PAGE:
2afde7c250e47e5f541d32507eefe4221
2009-01-16 00:45:00

ITHACA, N.Y. "“ A Cornell-led team of astronomers has observed dust forming around a dying star in a nearby galaxy, giving a glimpse into the early universe and enlivening a debate about the origins of all cosmic dust. The findings are reported in the Jan. 16 issue of the journal Science (Vol. 323, No. 5912). Cornell research associate Greg Sloan led the study, which was based on observations with NASA's Spitzer Space Telescope. The researchers used Spitzer's Infrared Spectrograph,...

a46dee078cf669b2c572ca7eb68aaf901
2009-01-16 09:31:42

SANTA CRUZ, CA -- Theorists have long wondered how massive stars--up to 120 times the mass of the Sun--can form without blowing away the clouds of gas and dust that feed their growth. But the problem turns out to be less mysterious than it once seemed. A study published this week by Science shows how the growth of a massive star can proceed despite outward-flowing radiation pressure that exceeds the gravitational force pulling material inward. The new findings also explain why massive stars...

bba340bb14889eb02046607f5e83fb541
2008-12-08 13:20:00

A new image from NASA's Spitzer Space Telescope shows a turbulent star-forming region, where rivers of gas and stellar winds are eroding thickets of dusty material. The picture provides some of the best examples yet of the ripples of gas, or bow shocks, that can form around stars in choppy cosmic waters. "The stars are like rocks in a rushing river," said Matt Povich of the University of Wisconsin, Madison. "Powerful winds from the most massive stars at the center of the cloud produce a large...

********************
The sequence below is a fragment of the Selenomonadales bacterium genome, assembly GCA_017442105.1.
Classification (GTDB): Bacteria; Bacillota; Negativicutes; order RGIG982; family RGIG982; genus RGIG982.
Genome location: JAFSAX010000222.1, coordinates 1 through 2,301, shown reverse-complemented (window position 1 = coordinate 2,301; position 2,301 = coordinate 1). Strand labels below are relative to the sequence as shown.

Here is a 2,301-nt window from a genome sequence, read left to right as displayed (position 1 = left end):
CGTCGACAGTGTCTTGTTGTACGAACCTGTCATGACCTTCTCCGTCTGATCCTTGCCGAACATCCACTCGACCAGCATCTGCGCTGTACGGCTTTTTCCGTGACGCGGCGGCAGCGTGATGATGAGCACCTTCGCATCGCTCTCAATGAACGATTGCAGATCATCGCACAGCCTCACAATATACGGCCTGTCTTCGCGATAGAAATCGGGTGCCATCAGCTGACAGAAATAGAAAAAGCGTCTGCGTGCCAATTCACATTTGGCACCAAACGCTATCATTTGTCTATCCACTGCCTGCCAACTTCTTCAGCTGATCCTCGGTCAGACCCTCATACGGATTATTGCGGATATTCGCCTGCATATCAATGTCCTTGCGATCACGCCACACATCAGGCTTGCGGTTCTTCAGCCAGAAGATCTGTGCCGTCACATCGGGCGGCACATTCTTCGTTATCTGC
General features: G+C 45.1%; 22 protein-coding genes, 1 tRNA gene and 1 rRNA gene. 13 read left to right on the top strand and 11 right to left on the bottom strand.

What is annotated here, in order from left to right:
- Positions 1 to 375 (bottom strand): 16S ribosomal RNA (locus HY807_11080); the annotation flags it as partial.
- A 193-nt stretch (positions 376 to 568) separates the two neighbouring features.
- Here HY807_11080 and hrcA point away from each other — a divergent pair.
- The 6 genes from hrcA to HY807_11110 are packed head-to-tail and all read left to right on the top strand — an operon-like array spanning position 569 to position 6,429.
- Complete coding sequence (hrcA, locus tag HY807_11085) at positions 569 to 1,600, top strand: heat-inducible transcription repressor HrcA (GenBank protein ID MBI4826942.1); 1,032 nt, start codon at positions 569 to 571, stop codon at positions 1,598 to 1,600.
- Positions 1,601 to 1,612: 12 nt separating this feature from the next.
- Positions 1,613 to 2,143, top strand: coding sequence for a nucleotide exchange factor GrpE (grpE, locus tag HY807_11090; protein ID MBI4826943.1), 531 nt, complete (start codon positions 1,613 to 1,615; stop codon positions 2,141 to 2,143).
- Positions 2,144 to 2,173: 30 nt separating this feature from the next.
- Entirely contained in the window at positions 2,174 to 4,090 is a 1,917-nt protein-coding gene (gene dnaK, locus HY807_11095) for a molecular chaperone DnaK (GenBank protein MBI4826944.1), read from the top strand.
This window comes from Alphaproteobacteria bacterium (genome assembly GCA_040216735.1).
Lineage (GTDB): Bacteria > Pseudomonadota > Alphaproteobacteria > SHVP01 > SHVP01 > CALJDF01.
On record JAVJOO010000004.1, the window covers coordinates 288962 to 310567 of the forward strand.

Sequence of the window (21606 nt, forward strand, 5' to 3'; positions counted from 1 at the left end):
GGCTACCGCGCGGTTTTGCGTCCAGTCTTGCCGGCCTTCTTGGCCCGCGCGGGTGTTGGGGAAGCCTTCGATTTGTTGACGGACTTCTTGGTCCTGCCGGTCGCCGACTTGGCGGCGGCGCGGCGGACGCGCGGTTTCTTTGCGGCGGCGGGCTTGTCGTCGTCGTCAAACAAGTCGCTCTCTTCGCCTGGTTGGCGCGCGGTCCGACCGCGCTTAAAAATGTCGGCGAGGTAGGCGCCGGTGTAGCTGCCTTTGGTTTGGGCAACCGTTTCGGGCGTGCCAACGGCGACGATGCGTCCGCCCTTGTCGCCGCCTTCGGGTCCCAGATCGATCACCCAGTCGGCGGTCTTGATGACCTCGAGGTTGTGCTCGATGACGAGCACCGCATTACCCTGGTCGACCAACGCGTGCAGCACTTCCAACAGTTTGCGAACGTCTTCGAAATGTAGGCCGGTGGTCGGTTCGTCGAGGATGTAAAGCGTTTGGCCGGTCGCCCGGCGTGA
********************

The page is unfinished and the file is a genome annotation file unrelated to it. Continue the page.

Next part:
f7e1ff3c2097b576ba6731f261041e901
2008-11-25 08:30:00

Two of our galaxy's most massive stars, until recently shrouded in mystery, have been viewed by the NASA/ESA Hubble Space Telescope, unveiling greater detail than ever before. The image shows a pair of colossal stars, WR 25 and Tr16-244, located within the open cluster Trumpler 16. This cluster is embedded within the Carina Nebula, an immense cauldron of gas and dust that lies approximately 7500 light-years from Earth. The Carina Nebula contains several ultra-hot stars, including these two...


Latest Wolf-Rayet star Reference Libraries

6_d67b2db586c7facec8388b5df78e57912
2004-10-19 04:45:42

Star -- A star is a self-gravitating sphere of plasma in hydrostatic equilibrium that generates energy in its interior through the process of nuclear fusion. Energy from this process radiates into space as electromagnetic radiation and neutrinos. Star formation and evolution As learned by star formation astronomers, stars are born in molecular clouds, regions of higher density of matter, and form by gravitational instability inside those clouds. High mass stars illuminate powerfully...

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Word of the Day
malpais
  • The ragged surface of a lava-flow.
'Malpais' translates from Spanish as 'bad land.'